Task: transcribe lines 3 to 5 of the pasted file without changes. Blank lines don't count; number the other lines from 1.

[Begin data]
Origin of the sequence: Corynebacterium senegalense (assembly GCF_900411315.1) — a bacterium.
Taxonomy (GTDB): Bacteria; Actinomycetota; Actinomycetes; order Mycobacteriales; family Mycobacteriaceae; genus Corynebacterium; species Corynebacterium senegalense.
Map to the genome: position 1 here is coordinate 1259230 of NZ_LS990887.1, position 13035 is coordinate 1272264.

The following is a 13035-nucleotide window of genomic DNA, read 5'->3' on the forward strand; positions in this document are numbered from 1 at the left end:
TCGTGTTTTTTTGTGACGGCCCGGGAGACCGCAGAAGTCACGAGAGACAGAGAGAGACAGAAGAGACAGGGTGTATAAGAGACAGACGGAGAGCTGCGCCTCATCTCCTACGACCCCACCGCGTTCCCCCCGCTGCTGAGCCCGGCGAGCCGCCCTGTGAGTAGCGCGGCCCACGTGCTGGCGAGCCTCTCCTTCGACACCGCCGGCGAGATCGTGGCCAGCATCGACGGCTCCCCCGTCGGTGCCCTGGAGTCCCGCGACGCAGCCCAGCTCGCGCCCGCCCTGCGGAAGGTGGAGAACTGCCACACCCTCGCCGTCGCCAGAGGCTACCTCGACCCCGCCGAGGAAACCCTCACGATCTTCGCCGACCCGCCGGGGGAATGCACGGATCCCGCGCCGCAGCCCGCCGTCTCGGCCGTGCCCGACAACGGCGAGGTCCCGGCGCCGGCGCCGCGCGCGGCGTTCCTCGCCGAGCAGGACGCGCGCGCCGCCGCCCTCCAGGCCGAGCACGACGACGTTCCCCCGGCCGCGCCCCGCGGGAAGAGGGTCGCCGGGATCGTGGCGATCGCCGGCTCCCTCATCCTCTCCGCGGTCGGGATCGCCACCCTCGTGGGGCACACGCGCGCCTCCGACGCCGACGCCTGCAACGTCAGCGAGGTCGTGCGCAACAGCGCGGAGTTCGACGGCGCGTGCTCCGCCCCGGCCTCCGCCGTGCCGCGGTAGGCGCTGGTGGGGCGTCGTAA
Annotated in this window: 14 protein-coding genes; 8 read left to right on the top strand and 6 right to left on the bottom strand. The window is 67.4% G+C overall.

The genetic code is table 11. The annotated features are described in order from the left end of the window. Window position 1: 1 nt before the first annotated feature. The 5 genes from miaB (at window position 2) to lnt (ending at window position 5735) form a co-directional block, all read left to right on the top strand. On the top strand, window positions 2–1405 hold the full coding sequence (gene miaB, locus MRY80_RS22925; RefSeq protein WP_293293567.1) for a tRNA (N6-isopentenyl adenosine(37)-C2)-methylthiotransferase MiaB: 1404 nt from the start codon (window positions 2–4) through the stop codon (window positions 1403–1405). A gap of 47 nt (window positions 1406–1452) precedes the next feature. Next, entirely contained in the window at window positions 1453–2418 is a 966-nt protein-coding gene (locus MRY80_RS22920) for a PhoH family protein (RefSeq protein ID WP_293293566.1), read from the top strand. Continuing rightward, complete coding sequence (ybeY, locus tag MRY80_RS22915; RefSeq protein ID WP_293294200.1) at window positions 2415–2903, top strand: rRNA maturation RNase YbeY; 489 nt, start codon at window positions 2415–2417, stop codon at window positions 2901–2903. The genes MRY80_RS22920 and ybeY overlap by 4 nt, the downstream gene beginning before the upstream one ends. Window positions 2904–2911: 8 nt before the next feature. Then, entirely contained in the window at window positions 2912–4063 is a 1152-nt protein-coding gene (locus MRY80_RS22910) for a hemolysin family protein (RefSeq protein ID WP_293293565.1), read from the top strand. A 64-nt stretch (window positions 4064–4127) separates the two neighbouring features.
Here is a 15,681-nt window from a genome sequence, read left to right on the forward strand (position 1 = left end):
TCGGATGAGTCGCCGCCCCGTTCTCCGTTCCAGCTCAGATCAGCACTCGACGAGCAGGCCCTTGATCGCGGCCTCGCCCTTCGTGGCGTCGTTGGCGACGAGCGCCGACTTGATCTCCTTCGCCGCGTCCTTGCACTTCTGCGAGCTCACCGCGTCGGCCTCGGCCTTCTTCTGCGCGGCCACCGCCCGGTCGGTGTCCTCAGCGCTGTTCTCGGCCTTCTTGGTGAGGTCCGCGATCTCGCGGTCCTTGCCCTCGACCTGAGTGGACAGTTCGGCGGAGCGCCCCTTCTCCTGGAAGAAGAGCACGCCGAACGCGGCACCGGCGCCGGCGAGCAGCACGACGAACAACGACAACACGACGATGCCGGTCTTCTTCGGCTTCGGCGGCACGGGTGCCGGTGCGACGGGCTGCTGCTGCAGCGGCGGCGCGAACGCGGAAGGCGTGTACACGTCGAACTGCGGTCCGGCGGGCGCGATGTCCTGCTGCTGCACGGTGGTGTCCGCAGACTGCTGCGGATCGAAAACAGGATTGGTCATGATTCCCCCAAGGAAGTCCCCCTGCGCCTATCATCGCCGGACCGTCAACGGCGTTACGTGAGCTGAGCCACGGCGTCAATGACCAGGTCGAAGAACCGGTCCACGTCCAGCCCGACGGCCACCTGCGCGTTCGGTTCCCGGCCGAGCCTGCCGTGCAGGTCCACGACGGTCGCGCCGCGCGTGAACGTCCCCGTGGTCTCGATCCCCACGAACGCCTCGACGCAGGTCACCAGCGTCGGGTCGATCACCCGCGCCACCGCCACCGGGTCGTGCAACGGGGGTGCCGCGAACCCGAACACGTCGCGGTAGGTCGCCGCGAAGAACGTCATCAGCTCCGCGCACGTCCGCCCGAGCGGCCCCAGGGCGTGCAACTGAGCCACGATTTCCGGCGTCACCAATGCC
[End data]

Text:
Map to the genome: position 1 here is coordinate 1259230 of NZ_LS990887.1, position 13035 is coordinate 1272264.

The following is a 13035-nucleotide window of genomic DNA, read 5'->3' on the forward strand; positions in this document are numbered from 1 at the left end:
TCGTGTTTTTTTGTGACGGCCCGGGAGACCGCAGAAGTCACGAGAGACAGAGAGAGACAGAAGAGACAGGGTGTATAAGAGACAGACGGAGAGCTGCGCCTCATCTCCTACGACCCCACCGCGTTCCCCCCGCTGCTGAGCCCGGCGAGCCGCCCTGTGAGTAGCGCGGCCCACGTGCTGGCGAGCCTCTCCTTCGACACCGCCGGCGAGATCGTGGCCAGCATCGACGGCTCCCCCGTCGGTGCCCTGGAGTCCCGCGACGCAGCCCAGCTCGCGCCCGCCCTGCGGAAGGTGGAGAACTGCCACACCCTCGCCGTCGCCAGAGGCTACCTCGACCCCGCCGAGGAAACCCTCACGATCTTCGCCGACCCGCCGGGGGAATGCACGGATCCCGCGCCGCAGCCCGCCGTCTCGGCCGTGCCCGACAACGGCGAGGTCCCGGCGCCGGCGCCGCGCGCGGCGTTCCTCGCCGAGCAGGACGCGCGCGCCGCCGCCCTCCAGGCCGAGCACGACGACGTTCCCCCGGCCGCGCCCCGCGGGAAGAGGGTCGCCGGGATCGTGGCGATCGCCGGCTCCCTCATCCTCTCCGCGGTCGGGATCGCCACCCTCGTGGGGCACACGCGCGCCTCCGACGCCGACGCCTGCAACGTCAGCGAGGTCGTGCGCAACAGCGCGGAGTTCGACGGCGCGTGCTCCGCCCCGGCCTCCGCCGTGCCGCGGTAGGCGCTGGTGGGGCGTCGTAA